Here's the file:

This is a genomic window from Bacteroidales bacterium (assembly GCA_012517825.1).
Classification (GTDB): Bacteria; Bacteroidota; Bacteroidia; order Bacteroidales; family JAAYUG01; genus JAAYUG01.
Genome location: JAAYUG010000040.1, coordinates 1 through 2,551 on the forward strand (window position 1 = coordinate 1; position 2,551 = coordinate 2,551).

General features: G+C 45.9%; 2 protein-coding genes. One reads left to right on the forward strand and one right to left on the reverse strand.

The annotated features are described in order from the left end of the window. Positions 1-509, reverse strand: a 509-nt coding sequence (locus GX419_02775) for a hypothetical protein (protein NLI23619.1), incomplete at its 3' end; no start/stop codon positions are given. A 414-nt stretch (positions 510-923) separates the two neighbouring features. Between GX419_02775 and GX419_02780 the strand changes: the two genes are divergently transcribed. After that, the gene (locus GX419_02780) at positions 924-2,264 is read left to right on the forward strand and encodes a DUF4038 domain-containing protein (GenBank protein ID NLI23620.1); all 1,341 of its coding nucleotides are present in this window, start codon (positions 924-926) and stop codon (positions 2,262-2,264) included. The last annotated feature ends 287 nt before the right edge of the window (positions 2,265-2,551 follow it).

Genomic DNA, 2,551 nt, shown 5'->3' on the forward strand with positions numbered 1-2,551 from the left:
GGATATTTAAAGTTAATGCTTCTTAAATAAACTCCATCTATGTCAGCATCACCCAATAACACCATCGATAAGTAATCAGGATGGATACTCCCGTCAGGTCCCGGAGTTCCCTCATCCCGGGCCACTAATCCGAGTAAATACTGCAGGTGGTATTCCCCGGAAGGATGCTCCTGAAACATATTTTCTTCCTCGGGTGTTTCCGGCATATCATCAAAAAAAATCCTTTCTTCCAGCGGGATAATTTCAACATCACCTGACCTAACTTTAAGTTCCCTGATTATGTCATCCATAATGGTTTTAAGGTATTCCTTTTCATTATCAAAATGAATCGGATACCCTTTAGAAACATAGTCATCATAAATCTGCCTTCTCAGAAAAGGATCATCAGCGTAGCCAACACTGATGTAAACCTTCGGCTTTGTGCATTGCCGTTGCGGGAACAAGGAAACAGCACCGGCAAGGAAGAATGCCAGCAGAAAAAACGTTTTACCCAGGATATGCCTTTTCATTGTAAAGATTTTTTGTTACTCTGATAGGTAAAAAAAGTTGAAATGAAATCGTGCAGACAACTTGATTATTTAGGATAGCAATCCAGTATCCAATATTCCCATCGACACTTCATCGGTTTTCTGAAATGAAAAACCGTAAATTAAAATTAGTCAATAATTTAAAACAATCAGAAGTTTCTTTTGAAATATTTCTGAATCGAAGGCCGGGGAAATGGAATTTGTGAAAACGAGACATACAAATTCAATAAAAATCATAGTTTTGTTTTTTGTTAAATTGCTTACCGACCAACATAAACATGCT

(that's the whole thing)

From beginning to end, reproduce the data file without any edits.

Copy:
This is a genomic window from Bacteroidales bacterium (assembly GCA_012517825.1).
Classification (GTDB): Bacteria; Bacteroidota; Bacteroidia; order Bacteroidales; family JAAYUG01; genus JAAYUG01.
Genome location: JAAYUG010000040.1, coordinates 1 through 2,551 on the forward strand (window position 1 = coordinate 1; position 2,551 = coordinate 2,551).

General features: G+C 45.9%; 2 protein-coding genes. One reads left to right on the forward strand and one right to left on the reverse strand.

The annotated features are described in order from the left end of the window. Positions 1-509, reverse strand: a 509-nt coding sequence (locus GX419_02775) for a hypothetical protein (protein NLI23619.1), incomplete at its 3' end; no start/stop codon positions are given. A 414-nt stretch (positions 510-923) separates the two neighbouring features. Between GX419_02775 and GX419_02780 the strand changes: the two genes are divergently transcribed. After that, the gene (locus GX419_02780) at positions 924-2,264 is read left to right on the forward strand and encodes a DUF4038 domain-containing protein (GenBank protein ID NLI23620.1); all 1,341 of its coding nucleotides are present in this window, start codon (positions 924-926) and stop codon (positions 2,262-2,264) included. The last annotated feature ends 287 nt before the right edge of the window (positions 2,265-2,551 follow it).

Genomic DNA, 2,551 nt, shown 5'->3' on the forward strand with positions numbered 1-2,551 from the left:
GGATATTTAAAGTTAATGCTTCTTAAATAAACTCCATCTATGTCAGCATCACCCAATAACACCATCGATAAGTAATCAGGATGGATACTCCCGTCAGGTCCCGGAGTTCCCTCATCCCGGGCCACTAATCCGAGTAAATACTGCAGGTGGTATTCCCCGGAAGGATGCTCCTGAAACATATTTTCTTCCTCGGGTGTTTCCGGCATATCATCAAAAAAAATCCTTTCTTCCAGCGGGATAATTTCAACATCACCTGACCTAACTTTAAGTTCCCTGATTATGTCATCCATAATGGTTTTAAGGTATTCCTTTTCATTATCAAAATGAATCGGATACCCTTTAGAAACATAGTCATCATAAATCTGCCTTCTCAGAAAAGGATCATCAGCGTAGCCAACACTGATGTAAACCTTCGGCTTTGTGCATTGCCGTTGCGGGAACAAGGAAACAGCACCGGCAAGGAAGAATGCCAGCAGAAAAAACGTTTTACCCAGGATATGCCTTTTCATTGTAAAGATTTTTTGTTACTCTGATAGGTAAAAAAAGTTGAAATGAAATCGTGCAGACAACTTGATTATTTAGGATAGCAATCCAGTATCCAATATTCCCATCGACACTTCATCGGTTTTCTGAAATGAAAAACCGTAAATTAAAATTAGTCAATAATTTAAAACAATCAGAAGTTTCTTTTGAAATATTTCTGAATCGAAGGCCGGGGAAATGGAATTTGTGAAAACGAGACATACAAATTCAATAAAAATCATAGTTTTGTTTTTTGTTAAATTGCTTACCGACCAACATAAACATGCT